Logo Assembly Logo Hemicycle

Cyclic use of raw materials from products

Motion for a recommendation | Doc. 11596 | 25 April 2008

Mr Miloš MELČÁK, Czech Republic ; Mr Rony BARGETZE, Liechtenstein ; Ms Doris BARNETT, Germany, SOC ; Mr Vidar BJØRNSTAD, Norway ; Mr Márton BRAUN, Hungary, EPP/CD ; Mr Erol Aslan CEBECİ, Turkey, EPP/CD ; Ms Anna ČURDOVÁ, Czech Republic ; Mr Anatoliy KOROBEYNIKOV, Russian Federation ; Sir Alan MEALE, United Kingdom, SOC ; Mr José MENDES BOTA, Portugal, EPP/CD ; Ms Oľga NACHTMANNOVÁ, Slovak Republic ; Mr Gebhard NEGELE, Liechtenstein, EPP/CD ; Mr Kimmo SASI, Finland, EPP/CD ; Ms Elene TEVDORADZE, Georgia ; Mr Konstantinos VRETTOS, Greece, SOC
Referred to the Committee on the Environment, Agriculture and Local and Regional Affairs, for information: Reference No. 3457 (19th Sitting, 23 June 2008).

The world’s raw material resources are being exploited with increasing speed. It results in a significant change of balance between:

  • the primary resources from nature which are exploitable and often used only once; and
  • the secondary resources “deposited” in a transformed state in all kinds of products which, however, can be reused, usually many times over in a cycle (this also includes the use of the energy potential which had been invested in the first transformation of the material).

The motion for a recommendation of the Parliamentary Assembly: “Economic impact of the current waste-related legislation” (Doc. 11418 of 4 October 2007) suggested certain legislative problems related to the interaction between primary raw material resources and the cyclic use of secondary raw material resources, which arise both in the production of new and the decommissioning of old, end-of-life products. Treatment of unusable and undesirable residual materials arising in these processes is also a subject of concern.

The aim of this document is to draw attention to the current impact of the above facts on the European economy.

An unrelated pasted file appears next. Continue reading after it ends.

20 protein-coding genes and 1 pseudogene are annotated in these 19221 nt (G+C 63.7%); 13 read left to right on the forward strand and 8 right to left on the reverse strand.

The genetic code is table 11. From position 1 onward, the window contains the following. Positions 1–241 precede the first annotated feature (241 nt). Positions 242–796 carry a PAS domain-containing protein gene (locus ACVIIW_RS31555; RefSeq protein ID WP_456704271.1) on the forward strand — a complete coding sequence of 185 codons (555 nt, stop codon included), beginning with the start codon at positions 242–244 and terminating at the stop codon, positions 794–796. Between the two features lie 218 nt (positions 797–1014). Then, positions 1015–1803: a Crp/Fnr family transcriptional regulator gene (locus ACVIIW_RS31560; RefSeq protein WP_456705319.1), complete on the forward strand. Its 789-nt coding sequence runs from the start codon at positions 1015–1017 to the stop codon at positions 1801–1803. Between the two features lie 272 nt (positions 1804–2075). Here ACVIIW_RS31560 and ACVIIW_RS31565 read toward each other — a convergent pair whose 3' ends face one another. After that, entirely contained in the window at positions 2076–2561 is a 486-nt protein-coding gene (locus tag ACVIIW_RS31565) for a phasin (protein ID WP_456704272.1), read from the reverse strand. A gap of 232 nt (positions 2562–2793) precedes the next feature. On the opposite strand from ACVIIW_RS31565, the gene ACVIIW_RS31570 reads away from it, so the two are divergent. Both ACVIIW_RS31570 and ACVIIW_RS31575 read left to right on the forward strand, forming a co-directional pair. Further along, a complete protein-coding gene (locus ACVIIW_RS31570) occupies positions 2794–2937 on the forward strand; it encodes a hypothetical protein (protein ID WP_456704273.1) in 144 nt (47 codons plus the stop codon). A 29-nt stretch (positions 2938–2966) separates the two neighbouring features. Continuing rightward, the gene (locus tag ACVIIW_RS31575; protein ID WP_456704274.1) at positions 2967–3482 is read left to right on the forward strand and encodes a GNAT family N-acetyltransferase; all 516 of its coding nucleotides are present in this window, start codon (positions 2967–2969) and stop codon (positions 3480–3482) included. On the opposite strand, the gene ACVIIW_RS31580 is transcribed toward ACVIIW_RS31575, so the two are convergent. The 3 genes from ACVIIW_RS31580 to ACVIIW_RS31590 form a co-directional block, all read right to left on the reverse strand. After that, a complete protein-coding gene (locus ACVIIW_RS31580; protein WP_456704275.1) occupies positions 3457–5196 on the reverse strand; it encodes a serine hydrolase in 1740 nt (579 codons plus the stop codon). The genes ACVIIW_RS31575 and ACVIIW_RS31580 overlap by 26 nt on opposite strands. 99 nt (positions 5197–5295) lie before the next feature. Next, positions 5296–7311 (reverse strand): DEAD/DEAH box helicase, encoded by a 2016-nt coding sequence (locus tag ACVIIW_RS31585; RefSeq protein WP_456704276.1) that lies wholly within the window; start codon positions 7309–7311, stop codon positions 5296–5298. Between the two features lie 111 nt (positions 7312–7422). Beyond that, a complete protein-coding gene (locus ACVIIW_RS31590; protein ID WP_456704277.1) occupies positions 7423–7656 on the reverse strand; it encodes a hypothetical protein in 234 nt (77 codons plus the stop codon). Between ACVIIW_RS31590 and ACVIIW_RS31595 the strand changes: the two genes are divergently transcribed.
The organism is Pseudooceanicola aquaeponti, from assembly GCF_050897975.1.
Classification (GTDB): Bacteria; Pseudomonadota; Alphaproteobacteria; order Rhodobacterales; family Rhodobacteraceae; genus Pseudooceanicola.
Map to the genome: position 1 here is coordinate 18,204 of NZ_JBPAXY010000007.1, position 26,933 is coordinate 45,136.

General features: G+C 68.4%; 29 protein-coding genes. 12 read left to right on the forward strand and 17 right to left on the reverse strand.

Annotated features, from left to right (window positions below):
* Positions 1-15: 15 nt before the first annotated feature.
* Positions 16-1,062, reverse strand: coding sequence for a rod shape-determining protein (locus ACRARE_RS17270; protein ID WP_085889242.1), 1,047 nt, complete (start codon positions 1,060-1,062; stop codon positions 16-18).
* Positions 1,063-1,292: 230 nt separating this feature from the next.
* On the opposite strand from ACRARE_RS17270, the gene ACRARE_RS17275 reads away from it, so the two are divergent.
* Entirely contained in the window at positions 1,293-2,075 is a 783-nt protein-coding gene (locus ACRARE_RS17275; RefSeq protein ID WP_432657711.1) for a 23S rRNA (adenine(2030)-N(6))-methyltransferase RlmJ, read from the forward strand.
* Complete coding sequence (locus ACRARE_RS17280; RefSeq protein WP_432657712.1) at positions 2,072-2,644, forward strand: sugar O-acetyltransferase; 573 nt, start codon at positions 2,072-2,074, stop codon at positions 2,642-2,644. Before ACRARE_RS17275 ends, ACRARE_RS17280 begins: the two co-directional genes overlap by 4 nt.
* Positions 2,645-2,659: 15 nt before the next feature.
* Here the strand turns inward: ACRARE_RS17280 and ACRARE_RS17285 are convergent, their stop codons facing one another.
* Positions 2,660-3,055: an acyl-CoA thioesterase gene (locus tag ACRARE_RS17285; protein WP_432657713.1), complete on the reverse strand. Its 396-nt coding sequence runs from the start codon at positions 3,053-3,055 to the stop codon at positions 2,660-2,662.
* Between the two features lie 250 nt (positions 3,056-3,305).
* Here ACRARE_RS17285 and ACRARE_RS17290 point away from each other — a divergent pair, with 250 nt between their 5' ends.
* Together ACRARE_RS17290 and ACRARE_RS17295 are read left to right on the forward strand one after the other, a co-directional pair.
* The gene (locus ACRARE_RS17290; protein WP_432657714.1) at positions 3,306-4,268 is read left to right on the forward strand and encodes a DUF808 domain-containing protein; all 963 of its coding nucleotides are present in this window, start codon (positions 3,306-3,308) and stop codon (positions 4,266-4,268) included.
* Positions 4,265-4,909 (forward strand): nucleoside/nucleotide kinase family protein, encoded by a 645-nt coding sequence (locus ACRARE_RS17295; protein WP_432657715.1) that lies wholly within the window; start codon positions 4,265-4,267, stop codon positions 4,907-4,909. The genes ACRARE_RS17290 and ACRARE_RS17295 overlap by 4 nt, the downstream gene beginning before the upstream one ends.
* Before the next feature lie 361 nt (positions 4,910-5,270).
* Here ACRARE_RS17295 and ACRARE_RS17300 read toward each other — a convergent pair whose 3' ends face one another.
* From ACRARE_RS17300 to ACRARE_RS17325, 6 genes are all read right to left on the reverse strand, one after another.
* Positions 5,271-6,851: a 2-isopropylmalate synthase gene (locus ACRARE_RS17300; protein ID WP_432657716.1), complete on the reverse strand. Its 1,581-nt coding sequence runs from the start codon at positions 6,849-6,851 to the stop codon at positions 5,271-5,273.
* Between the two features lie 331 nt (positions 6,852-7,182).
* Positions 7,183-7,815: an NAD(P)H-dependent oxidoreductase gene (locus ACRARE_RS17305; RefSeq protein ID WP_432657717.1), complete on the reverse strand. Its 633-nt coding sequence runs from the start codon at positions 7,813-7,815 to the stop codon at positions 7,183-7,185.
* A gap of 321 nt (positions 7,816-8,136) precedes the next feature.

The group of secondary materials reusable in a cycle has been the subject of international trade for many years with turnover in the order of thousands to millions of tonnes. Given the irreversible exploitation of primary raw material resources, its importance has been growing not only in technical and economic terms but also strategically. Ferrous scrap metal, recyclable construction materials, used paper, glass, plastics, precious metals and so forth are typical examples of this group.

The other group, made up of materials which cannot be reused, presents, however, an undesirable burden for the environment and is the subject of demanding legislative and physical treatment. While it represents a cost item from the economic point of view, it also creates new business opportunities of immense importance for the environment, economy and employment.

A serious feature of the current legislation, which is subject to criticism, is the inclusion of both material groups under “waste”. Consequently, they are subject to the same set of administrative, record-keeping, technological, logistical and other operations required for “waste treatment”. It results in pointless overloading of the business, control and management communities at national and international levels. The demands on time, work and ultimately the financing of such pointless operations cause economic losses in the order of tens to hundreds of billions of euros (within the European Union). Not only that, the burden often places some recyclable materials out of competition and forces them to fall into the “undesirable waste” group, with a negative impact on the economy as well as the environment, resulting in further economic losses.

Decisions of the Court of Justice of the European Communities on these issues show that the current legislation does not contribute to a quick and economically effective solution. For instance, in recent rulings C-194 and 195/05 and C-263/05 on action against an Italian law on the definition of waste, the European Court of Justice took a legally purist attitude to the interpretation of the main waste legislation (Council Directive 75/442/EEC, as amended by Council Directive 91/156/EEC and Council Decision 96/350/EC), when it accepted by a complicated formulation the “de facto” existence of a group of desirable materials, but at the same time could not accept “de jure” any direct use of these materials.

Likewise, the advised initiative of Portugal (European Environment and Packaging Law, 2007, No. 85, pp. 8-9), which intends to push for clarification of the definition of a by-product and waste within the framework of its EU presidency, confirms that the current situation is untenable.

A growing number of Council of Europe member states have been contributing to the discussion on desirable changes to waste legislation and prevention of further economic losses. The elimination of red tape is in the interest of all participants. The Assembly recommends that its relevant committee gets actively involved in these matters and prepares recommendations for the Council of Europe member states.